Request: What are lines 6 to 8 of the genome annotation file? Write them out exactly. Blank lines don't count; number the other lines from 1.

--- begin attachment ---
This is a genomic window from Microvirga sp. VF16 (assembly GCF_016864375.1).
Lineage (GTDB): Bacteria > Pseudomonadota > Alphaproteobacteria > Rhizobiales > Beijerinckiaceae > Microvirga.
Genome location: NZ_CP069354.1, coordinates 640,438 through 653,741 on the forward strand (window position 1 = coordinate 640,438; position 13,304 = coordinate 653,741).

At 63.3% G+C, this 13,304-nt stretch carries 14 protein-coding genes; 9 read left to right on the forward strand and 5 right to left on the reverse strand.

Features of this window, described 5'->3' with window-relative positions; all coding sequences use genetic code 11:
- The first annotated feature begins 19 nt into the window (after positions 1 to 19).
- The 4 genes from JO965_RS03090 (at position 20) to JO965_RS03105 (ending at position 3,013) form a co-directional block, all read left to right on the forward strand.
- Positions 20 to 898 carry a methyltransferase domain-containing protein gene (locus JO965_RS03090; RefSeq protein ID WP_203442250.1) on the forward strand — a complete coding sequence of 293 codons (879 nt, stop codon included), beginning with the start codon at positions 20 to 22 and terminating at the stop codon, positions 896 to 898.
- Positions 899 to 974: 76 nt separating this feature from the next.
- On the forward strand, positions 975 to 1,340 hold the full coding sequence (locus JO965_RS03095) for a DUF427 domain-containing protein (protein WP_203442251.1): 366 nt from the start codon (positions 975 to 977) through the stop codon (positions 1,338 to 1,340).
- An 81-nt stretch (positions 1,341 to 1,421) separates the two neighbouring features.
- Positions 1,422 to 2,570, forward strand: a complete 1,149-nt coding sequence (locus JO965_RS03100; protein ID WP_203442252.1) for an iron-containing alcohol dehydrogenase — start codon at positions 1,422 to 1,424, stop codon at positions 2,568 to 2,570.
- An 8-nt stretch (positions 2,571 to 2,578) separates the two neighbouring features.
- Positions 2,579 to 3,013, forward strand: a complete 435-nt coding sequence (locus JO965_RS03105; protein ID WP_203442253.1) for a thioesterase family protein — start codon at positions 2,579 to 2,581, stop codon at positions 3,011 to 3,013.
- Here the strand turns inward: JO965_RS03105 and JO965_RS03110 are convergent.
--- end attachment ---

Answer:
- The first annotated feature begins 19 nt into the window (after positions 1 to 19).
- The 4 genes from JO965_RS03090 (at position 20) to JO965_RS03105 (ending at position 3,013) form a co-directional block, all read left to right on the forward strand.
- Positions 20 to 898 carry a methyltransferase domain-containing protein gene (locus JO965_RS03090; RefSeq protein ID WP_203442250.1) on the forward strand — a complete coding sequence of 293 codons (879 nt, stop codon included), beginning with the start codon at positions 20 to 22 and terminating at the stop codon, positions 896 to 898.